When understanding if Alzheimer’s is genetic, it is important to realize that there is still a lot of research to be done in this area, and experts are gaining new insights every day. However, there are a few instances in which both risk and deterministic genes can be looked at to determine your chances of developing the condition.

Early-Onset Alzheimer’s Disease

Early-onset Alzheimer’s Disease occurs when someone younger than 65 is diagnosed with Alzheimer’s disease. This condition is rare – consisting of only about 5% of all Alzheimer’s disease cases. This form is more commonly caused by familial history and deterministic genes. If you have inherited a mutated deterministic gene from either parent, there is a strong chance that you will experience symptoms of Alzheimer’s disease before age 65.

Late-Onset Alzheimer’s Disease

Late-onset Alzheimer’s disease is the more common form of the condition in which symptoms develop in those 65 and older. While late-onset Alzheimer’s disease is also associated with family history, there is less of a connection between genetics and this form.

A family history of Alzheimer’s does not always mean an individual will develop the disease. That said, those who have a close blood relative with Alzheimer’s disease may be at higher risk. Alternatively, having no family history does not mean that an individual will not get Alzheimer’s disease.

The Truth About Alzheimer’s Genetic Testing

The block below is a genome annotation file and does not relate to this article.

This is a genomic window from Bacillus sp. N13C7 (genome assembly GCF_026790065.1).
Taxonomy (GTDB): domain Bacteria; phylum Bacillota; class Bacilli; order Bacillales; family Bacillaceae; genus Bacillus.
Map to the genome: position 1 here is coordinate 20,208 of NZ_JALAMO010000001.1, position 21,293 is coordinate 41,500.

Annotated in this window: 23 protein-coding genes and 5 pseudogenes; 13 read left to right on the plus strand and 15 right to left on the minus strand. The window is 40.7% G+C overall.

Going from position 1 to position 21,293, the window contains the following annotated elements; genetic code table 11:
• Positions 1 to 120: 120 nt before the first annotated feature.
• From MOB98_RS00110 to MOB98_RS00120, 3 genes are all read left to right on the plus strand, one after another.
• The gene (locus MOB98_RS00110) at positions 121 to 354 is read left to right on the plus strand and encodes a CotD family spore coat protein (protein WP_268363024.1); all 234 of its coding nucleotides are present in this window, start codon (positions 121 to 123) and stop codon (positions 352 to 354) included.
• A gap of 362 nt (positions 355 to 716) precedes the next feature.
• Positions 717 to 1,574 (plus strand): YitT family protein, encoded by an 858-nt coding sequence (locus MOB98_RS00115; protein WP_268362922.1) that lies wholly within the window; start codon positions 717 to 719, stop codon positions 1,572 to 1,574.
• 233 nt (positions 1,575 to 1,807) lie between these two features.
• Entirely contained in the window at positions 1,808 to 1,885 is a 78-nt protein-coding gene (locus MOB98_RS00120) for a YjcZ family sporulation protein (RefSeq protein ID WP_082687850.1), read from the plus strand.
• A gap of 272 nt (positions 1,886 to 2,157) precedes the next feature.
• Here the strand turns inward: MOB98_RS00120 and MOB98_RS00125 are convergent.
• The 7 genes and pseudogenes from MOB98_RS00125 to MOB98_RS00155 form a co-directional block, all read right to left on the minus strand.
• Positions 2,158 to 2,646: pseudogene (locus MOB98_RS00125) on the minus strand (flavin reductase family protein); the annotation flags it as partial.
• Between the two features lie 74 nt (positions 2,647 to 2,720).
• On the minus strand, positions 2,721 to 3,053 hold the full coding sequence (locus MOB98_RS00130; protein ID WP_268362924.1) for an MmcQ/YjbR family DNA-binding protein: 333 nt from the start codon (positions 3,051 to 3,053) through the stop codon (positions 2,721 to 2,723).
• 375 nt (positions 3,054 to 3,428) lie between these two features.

Genetic testing can help identify mutated genes and risks for certain disorders that can be prevented or treated, but when it comes to genetic testing for Alzheimer’s disease, support is not quite universal.

In some cases, it can be appropriate to be tested for the presence of the deterministic genes that will cause Alzheimer’s disease. However, since there is currently no cure for the condition, some people believe that there are not a lot of valid reasons for this testing unless it is to participate in research trials. Currently, most experts do not recommend routine genetic testing for Alzheimer’s disease as the results have no practical impact on medical treatment or healthcare decisions.

What You Can Do

Even though it can be alarming to know that Alzheimer’s disease runs in your family, you can incorporate lifestyle changes and activities to support brain health.

Get Plenty of Exercise

According to the NHS, “a lack of regular physical activity can increase your risk of heart disease, becoming overweight or obese, and type 2 diabetes, which are all linked to a higher risk of dementia. Older adults who do not exercise are also more likely to have problems with memory or thinking (known as cognitive ability).”

Try a variety of activities that include aerobic and strength training exercises. The key to staying active is finding an activity you enjoy!

Eat a Balanced, Healthy Diet

The Alzheimer’s Society states, “eating a healthy, balanced diet may reduce your risk of dementia, as well as other conditions including cancer, type 2 diabetes, obesity, stroke, and heart disease.”

However, balance and consistency are key for promoting brain health. For instance, aim to eat more whole grains, fruits, leafy green vegetables, oily fish, vegetable and plant oils, etc. Additionally, limit items such as sugar, processed foods, salt, and solid fats.